Funded by MSCA-IF-2019
When and where are biotic interactions important determinants of species persistence?
Most species show seasonal variation in survival and reproduction, which determines and is affected by biotic (intra- and interspecific) interactions. Such demography-biotic-interaction feedbacks, in turn, mediate community responses to seasonal patterns in environmental factors. Changing these seasonal patterns, which then results in adverse effects on the demography of interacting species, is one important way in which global environmental change alters biodiversity. However, as population and community responses to changes in seasonality are typically studied separately, we lack a mechanistic understanding of the processes that threaten the persistence of interacting species, posing a major challenge to biodiversity conservation. SEASON aims to bridge this fundamental knowledge gap by linking demographic processes and biotic interactions under changes in the seasonality of environmental factors across time and space. Integrating theoretical and empirical analyses, the two main objectives of this project are to (i) develop an analytical framework which assesses how demography-biotic-interaction feedbacks mediate multi-species population responses to seasonality change; and (ii) apply the framework on empirical systems to synthesize novel information on the importance of the feedbacks.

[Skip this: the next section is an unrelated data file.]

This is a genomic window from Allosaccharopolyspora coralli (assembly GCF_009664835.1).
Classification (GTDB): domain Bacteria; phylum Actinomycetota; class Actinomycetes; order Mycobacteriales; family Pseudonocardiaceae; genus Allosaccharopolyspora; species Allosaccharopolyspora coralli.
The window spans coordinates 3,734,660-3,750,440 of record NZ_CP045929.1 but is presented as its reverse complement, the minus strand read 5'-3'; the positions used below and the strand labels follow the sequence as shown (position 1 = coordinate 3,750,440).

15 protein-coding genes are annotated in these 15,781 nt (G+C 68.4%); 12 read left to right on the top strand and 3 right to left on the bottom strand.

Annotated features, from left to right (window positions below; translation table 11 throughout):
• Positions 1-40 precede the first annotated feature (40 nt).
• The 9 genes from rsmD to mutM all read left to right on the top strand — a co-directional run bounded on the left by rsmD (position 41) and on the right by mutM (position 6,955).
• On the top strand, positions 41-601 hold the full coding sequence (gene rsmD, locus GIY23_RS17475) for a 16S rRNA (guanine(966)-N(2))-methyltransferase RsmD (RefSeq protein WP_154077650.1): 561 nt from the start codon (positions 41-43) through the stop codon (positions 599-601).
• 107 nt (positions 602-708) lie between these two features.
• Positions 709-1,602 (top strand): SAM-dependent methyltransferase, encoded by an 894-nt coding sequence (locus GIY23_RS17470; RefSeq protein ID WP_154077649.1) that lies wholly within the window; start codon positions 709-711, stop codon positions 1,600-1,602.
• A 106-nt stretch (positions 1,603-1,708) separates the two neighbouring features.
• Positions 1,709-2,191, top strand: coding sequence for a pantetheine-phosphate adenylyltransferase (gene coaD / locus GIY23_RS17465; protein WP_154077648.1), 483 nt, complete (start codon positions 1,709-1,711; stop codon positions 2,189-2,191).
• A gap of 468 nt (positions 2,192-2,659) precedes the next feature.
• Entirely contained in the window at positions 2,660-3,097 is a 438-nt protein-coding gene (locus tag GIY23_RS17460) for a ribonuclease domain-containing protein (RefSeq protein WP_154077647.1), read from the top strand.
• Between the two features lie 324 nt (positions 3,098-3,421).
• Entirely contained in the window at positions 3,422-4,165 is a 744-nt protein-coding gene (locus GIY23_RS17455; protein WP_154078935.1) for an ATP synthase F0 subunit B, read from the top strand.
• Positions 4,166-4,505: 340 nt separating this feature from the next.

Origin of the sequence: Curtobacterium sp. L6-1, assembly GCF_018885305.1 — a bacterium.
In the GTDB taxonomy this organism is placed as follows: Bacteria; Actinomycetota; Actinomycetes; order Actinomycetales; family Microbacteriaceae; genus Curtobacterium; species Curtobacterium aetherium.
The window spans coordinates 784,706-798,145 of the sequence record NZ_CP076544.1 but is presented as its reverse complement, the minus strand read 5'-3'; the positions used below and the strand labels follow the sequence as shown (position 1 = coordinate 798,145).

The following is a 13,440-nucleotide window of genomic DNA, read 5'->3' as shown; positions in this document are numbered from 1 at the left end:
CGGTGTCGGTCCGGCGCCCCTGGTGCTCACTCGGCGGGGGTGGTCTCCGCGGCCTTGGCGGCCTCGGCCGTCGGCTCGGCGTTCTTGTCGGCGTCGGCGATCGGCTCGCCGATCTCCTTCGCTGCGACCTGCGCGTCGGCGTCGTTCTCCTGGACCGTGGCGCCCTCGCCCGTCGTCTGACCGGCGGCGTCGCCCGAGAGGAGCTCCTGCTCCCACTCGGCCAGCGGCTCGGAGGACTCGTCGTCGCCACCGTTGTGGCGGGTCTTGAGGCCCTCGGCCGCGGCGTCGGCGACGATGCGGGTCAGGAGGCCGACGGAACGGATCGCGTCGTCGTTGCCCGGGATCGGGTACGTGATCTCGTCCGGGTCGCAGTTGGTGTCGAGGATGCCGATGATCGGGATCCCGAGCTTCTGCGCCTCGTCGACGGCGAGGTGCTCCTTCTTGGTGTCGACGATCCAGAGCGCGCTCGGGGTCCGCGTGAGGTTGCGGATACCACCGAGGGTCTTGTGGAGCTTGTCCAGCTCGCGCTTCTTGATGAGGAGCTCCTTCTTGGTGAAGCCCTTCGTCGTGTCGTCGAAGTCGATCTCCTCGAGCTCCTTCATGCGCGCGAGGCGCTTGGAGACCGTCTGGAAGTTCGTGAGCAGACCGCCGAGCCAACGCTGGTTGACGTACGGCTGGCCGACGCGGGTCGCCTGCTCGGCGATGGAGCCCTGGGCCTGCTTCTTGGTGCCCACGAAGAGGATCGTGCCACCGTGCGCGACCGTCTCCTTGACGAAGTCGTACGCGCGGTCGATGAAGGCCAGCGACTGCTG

Video introducing the SEASON project in the context of my general research.
Create simulated datasets of species abundances for different interaction types (predator-prey, competition, mutualism). Then do lots of perturbations and sensitivity analyses to create hypotheses on the importance of feedbacks between demography and biotic interactions in keeping a system stable.
Here are some results from the simulations (presented at BES 2020)
Test the hypotheses generated during theoretical simulations on lots of fantastic empirical demographic data on interacting species.
Prof. Revilla hosts my project at EBD CSIC. We are in contact with numerous researchers to integrate seasonal demographic data for Iberian lynxes, red foxes, red kites, rabbits, and other species.
I will be visiting Prof. Ozgul's group at UZH to perform capture-recapture analyses needed for some of the empirical data
Dr. Schradin manages the Striped Mouse Project in the Succulent Karoo. Over > 15 years, the project has collected demographic data on on these social rodents; combined with data on other species in the Succulent Karoo, we will be able to develop interesting multi-species demographic models.